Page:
Frameworks are the cornerstone of modern application development, and among them, Flutter stands out for both mobile and desktop apps. Understanding the Flutter application layer architecture fosters a smooth development process, thereby giving Flutter developers an edge.
In this guide, we'll scrutinize the architecture of typical Flutter applications, enabling you to write efficient custom code for your Flutter app. Let's venture on this journey to a better comprehension of this robust cross-platform framework.
Software architecture underscores the blueprint of your app's system, depicting the structure of the system's components, their properties, and how they interact. In simple words, the architecture mirrors the "skeleton" of any software system, paving the way for better app scalability, performance, and maintainability.
Speaking of app architecture, Flutter shines due to its unique architectural design. The crux of this Flutter app architecture is its layered approach, twigged from the underlying operating system to the user interface of the Flutter app.
Now, let's take a closer look at the Flutter application layer architecture and how this special setup plays a major role in the successful execution of both mobile and desktop apps.
Above is a basic example of a Flutter app with a simple UI structure. It acts as a glorious testament to the rich architecture of Flutter.
Flutter app architecture is a masterstroke incorporating Dart, a statically-typed language innovated by Google. You can utilize Dart to fashion high-quality, mission-critical Flutter apps for iOS, Android, and the web. Dart is well-suited for Flutter due to its ease of learning, scalability, and excellent support for asynchronous operations.
Coming to the structure of Flutter, it takes on a layered architecture. From the underlying operating system to the high-level Flutter apps, these layers play a vital role. The two major parts of Flutter are the Flutter engine, written predominantly in C++, and the Flutter framework, which provides a collection of reusable UI elements called widgets.
Each Flutter application starts with a runApp() function, which inflates the passed widget and attaches it to the screen creating a root widget. This approach of having a single root widget and building the entire UI as a tree of widgets is fundamental to Flutter and sets it apart from other cross-platform frameworks.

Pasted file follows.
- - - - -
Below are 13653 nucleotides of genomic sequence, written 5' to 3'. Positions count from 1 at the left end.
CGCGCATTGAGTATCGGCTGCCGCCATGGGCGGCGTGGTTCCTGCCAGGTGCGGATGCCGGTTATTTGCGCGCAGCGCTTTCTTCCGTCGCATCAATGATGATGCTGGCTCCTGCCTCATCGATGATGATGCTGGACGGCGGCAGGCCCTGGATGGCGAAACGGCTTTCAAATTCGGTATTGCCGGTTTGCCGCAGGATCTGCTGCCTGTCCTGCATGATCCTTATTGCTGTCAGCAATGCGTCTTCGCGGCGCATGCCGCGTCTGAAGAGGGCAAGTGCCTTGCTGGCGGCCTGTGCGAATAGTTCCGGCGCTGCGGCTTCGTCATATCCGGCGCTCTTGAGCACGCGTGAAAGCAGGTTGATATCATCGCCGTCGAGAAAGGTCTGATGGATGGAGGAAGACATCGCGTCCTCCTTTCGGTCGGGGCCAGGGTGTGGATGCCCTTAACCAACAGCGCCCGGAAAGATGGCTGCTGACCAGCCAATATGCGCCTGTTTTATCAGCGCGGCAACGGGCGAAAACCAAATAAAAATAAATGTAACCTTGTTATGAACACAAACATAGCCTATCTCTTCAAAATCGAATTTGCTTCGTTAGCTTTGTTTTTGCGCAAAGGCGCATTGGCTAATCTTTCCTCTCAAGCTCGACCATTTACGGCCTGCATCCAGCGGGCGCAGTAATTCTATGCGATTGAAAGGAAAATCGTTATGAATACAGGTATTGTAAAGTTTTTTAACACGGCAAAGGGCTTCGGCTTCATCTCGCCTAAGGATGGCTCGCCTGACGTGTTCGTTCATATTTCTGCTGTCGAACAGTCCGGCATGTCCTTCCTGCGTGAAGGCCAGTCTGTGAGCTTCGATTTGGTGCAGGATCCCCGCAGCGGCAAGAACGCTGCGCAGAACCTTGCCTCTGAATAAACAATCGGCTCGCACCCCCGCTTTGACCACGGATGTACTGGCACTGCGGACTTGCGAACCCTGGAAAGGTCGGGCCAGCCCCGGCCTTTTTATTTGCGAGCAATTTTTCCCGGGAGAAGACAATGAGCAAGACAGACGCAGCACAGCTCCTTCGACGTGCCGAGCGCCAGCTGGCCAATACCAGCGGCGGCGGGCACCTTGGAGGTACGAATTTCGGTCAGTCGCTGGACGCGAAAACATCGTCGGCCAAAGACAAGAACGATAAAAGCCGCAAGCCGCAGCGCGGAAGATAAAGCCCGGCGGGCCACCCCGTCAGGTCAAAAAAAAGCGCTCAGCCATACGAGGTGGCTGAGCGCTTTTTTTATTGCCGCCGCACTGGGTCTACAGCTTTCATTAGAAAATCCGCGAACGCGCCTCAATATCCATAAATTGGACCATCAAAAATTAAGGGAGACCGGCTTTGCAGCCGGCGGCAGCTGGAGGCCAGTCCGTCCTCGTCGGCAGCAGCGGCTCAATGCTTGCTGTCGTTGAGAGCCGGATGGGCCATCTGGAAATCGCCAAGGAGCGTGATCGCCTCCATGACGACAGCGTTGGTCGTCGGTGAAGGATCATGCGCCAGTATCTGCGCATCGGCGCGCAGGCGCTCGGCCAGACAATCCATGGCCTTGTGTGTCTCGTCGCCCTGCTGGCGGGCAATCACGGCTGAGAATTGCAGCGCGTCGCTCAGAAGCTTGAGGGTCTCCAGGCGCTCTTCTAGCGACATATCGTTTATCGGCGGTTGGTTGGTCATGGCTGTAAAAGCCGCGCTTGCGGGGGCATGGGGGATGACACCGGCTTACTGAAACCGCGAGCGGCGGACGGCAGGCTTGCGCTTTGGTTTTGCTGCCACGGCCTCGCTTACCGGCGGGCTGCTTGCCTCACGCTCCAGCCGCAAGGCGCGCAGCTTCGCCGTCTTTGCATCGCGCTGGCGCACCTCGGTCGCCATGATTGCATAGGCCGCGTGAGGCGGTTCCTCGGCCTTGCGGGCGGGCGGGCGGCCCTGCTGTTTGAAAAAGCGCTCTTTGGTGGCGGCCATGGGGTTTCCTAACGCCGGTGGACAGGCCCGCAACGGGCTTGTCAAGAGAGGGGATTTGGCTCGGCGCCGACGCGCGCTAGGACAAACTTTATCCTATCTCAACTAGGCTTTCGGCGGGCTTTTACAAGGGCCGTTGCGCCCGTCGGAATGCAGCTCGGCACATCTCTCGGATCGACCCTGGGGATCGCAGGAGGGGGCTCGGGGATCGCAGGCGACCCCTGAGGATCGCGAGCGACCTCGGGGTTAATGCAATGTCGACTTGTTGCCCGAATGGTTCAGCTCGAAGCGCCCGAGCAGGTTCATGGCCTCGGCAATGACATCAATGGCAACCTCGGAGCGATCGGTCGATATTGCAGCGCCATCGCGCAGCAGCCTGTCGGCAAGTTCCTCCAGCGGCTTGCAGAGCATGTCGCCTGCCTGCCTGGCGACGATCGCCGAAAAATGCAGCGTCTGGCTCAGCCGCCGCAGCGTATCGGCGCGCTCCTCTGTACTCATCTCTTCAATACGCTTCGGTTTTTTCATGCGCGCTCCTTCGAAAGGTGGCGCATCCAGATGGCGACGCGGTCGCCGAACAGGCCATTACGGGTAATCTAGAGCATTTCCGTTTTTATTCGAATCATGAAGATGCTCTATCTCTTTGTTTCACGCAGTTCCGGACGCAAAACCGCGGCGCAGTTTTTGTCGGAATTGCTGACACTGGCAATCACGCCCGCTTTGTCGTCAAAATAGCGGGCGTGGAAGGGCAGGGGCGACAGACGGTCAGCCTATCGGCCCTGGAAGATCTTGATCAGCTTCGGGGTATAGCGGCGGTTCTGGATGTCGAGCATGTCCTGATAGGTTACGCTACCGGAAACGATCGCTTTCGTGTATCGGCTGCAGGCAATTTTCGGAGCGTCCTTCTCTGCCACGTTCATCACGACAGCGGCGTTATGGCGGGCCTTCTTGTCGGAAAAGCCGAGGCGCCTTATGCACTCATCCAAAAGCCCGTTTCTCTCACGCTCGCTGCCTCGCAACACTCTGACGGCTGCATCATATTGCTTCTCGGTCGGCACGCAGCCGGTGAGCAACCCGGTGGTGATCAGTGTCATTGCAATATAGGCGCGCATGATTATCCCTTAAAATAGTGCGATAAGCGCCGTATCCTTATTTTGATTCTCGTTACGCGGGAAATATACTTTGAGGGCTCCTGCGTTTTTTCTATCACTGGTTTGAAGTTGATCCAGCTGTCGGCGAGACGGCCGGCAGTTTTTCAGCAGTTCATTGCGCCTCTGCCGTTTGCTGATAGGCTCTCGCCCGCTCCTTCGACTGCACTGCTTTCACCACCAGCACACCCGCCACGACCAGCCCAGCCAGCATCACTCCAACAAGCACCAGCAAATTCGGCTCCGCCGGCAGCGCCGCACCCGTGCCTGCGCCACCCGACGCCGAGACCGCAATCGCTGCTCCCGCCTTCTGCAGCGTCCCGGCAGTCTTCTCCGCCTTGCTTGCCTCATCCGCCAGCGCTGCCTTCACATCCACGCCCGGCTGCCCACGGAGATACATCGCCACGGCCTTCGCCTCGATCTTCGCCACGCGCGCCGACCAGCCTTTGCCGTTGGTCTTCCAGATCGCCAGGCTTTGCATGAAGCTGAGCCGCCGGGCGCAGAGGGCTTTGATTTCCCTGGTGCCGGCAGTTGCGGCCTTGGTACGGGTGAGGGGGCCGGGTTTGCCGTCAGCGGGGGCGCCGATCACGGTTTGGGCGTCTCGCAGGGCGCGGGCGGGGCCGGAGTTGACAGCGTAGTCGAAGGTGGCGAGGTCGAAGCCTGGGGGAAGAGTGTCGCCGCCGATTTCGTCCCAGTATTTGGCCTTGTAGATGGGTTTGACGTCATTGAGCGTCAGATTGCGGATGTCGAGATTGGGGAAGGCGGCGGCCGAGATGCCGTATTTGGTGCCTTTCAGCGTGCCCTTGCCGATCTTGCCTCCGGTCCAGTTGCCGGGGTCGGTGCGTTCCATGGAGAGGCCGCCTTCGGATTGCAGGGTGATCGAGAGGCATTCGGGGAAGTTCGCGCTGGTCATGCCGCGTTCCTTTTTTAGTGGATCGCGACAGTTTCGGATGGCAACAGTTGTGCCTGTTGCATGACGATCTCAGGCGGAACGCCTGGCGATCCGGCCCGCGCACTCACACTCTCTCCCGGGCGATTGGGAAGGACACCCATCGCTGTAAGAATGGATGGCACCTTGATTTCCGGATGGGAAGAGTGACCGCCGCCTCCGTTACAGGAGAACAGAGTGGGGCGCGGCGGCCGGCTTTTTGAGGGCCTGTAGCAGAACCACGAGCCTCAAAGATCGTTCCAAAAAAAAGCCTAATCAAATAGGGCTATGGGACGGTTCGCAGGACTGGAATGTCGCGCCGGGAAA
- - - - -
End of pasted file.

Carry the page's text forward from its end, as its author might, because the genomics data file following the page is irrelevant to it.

This example illustrates how you can construct your own widget, Home, to represent the home page of the application. With these powerful building blocks at your disposal, you can develop complex Flutter applications with diverse functions and features.
Flutter's core principle is "Everything is a Widget", and this principle is rooted deeply in Flutter's Application Layer Architecture.
In a Flutter app, we build the UI by composing multiple widget trees, enfolded within the root widget. These widgets are categorized into two types: stateless and stateful. Stateless widgets are immutable, i.e., once you instantiate them, you can't change their properties. On the other hand, stateful widgets can change dynamically – these widgets can 'mutate' over time, making them essential for a UI that changes in response to events.
For instance, consider a login button that changes its text post-click. Since the button text changes based on user interaction, it'd be categorized as a Stateful widget.
The diagram below serves as a visual guide to the widget hierarchy in a Flutter app:
A profound understanding of Flutter's architecture helps developers better structure their Flutter app, making it easier to test, maintain, and scale. With the Flutter architecture, you can evolve your app architecture, business logic, and data layer in an efficient and manageable way.
The choice of state management strategies also plays an essential role in shaping your Flutter app architecture. From Provider and Riverpod to Bloc and Redux, you can choose the one that fits your app requirements and your development team's familiarity.
At the core of every Flutter app are Widgets. Widgets exist in a hierarchical order within Flutter applications, and they constitute the primary building blocks of the user interface. Each widget nests within its parent and can receive a constant flow of immutable configurations from the parent widget.
To create an interactive user interface, Flutter relies on the concept of "declarative UIs". This revolves around expressing how the UI should look based on given states rather than dictating a series of procedural steps to create and manage UIs. Thus, you describe the UI in terms of stateful widgets and stateless widgets under different conditions (or states), and the framework dynamically rebuilds the widget tree when there are state changes.
In our login button case, we used a stateful widget:
In this piece of Flutter code, the LoginButton widget extends the StatefulWidget class, which makes it stateful. Its mutable state, LoginButtonState, inherits from the State class and is associated with LoginButton for the whole lifetime of the LoginButton widget. Whenever there is a state change, i.e., the isLoggedIn variable toggles between true and false, the build method is triggered, leading to the UI's updating.
Understanding the mechanics of Flutter's rendering process provides greater clarity when creating custom UIs.
In the Flutter application layer architecture, rendering involves painting the widget hierarchy onto the rendering surfaces of the screen in response to various triggers including user events or system updates.
When the state of a widget changes, for instance, a setState function call on a stateful widget, the framework marks that widget as dirty. Marking the widget as dirty tells the Framework that the widget needs to be re-rendered during the next frame.
During the next frame, which runs at up to 60 times per second, Flutter's rendering engine walks the widget tree and render object tree, calling the build method for each dirty widget to generate a new widget tree. These render objects form part of the render tree and are taken from Flutter's lower level rendering layer.
Each render object knows its parent, its size and position, and a few other things, and can also reference its corresponding widget. Every frame, Flutter walks the render tree, calling the layout and paint methods on each render object to display them on the screen.